Think of organization groups as individual branches on a family tree, with each leaf as a device user. Workspace ONE UEM identifies each leaf and establishes its standing in the family tree using organization groups (OG). Most customers make OG trees look like their corporate hierarchy: Executives, Management, Operations, Sales, and so forth.
You can also establish OGs based on Workspace ONE UEM features and content.
You can access organization groups by navigating to Groups & Settings > Groups > Organization Groups > List View or through the organization group drop-down menu.
Note: The Organization Groups List View defines “Active Devices” as only those devices that have reported back to the Workspace ONE UEM console within the prior 8 hour period.
Organization groups can accommodate functional, geographic, and organization entities and enable a multi-tenancy solution.
Using the example of the organization group drop-down menu, profiles, features, applications, and other MDM settings can be set at the ‘World Wide Enterprises’ level.
Settings inherit down to child organization groups, such as AsiaPacific and EMEA or even further down to grand-child AsiaPacific > Manufacturing or even great grand-child AsiaPacific > Operations > Corporate.
Settings between sibling organization groups such as AsiaPacific and EMEA take advantage of the multi-tenant nature of OGs, by keeping these settings separate from one another. However, these two sibling OGs do inherit settings from their parent OG, World Wide Enterprises.
Alternatively, you can opt to override settings at a lower level and alter only the settings that you want to change or keep. These settings can be altered or carried down at any level.
Before setting up your organization group (OG) hierarchy in the Workspace ONE UEM console, first decide on the group structure. The group structure allows you to make the best use of settings, applications, and resources.
You can change organization groups by selecting the OG indicator at the top-right of the screen.
When selected, a drop-down menu displays your OG hierarchy, allowing you to change to another organization group.
You can compare the settings of one organization group to another to mitigate version migration issues. The Organization Group Compare feature is only available for on-premises customers.
You can perform the following tasks when you compare OG settings.
An example of a version migration scenario is when a User Acceptance Testing (UAT) server has been upgraded, configured, and tested, you can compare the UAT settings to the production settings directly.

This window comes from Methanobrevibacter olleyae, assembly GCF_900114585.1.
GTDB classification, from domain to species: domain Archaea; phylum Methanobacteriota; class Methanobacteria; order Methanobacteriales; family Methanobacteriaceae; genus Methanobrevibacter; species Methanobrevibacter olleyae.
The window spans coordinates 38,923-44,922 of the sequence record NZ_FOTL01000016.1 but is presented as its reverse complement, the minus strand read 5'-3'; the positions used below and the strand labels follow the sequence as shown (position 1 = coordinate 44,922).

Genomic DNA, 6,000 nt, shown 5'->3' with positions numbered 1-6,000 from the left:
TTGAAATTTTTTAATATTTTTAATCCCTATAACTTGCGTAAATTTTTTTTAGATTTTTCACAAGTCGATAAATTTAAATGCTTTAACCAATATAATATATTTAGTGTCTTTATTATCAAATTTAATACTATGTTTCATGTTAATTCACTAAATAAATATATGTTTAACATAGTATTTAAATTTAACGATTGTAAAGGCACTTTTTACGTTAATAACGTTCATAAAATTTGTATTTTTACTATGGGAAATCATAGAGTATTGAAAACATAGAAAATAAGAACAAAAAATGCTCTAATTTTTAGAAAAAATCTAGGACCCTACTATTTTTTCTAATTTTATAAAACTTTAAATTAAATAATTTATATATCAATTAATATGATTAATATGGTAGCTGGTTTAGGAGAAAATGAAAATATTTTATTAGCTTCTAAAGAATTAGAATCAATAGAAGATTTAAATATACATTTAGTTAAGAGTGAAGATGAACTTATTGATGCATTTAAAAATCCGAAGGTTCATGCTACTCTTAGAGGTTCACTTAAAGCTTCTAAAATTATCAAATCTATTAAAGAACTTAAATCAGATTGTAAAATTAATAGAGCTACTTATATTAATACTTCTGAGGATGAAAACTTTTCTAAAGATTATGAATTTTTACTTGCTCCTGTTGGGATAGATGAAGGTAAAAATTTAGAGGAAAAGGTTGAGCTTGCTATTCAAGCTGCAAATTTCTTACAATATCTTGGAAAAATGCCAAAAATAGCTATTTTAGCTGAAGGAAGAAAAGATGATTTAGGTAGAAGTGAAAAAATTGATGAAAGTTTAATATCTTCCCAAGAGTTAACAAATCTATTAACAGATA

Navigate to Groups & Settings > All Settings > Admin > Settings Management > Settings Comparison.
Select an OG in your environment from the left drop-down menu (labeled with the numeral 1). Alternatively, upload the XML settings file by selecting the Upload button and selecting an exported OG setting XML file.
You must create an organization group (OG) for each business entity where devices are deployed. Understand that the OG you are currently in is the parent of the child OG you are about to create.
Navigate to Groups & Settings > Groups > Organization Groups > Details.
Select the Add Child Organization Group tab and complete the following settings.
|Name||Enter a name for the child organization group (OG) to be displayed. Use alphanumeric characters only. Do not use odd characters.|
|Group ID||This required OG identifier is used by end users during device login and during the enrollment of group devices to the appropriate OG.
Ensure that users sharing devices receive the Group ID as it might be required for the device to log in depending on your Shared Device configuration.
If you are not in an on-premises environment, the Group ID identifies your organization group across the entire shared SaaS environment. For this reason, all Group IDs must be uniquely named.
|Type||Select the preconfigured OG type that reflects the category for the child OG.|
|Country||Select the country where the OG is based.|
|Locale||Select the language classification for the selected country.|
|Customer Industry||This setting is only available when Type is Customer. Select from the list of Customer Industries.|
|Time Zone||Select the time zone for the OG’s location.|
You can delete an organization group (OG) provided it contains no OG children and no devices anywhere in its downline.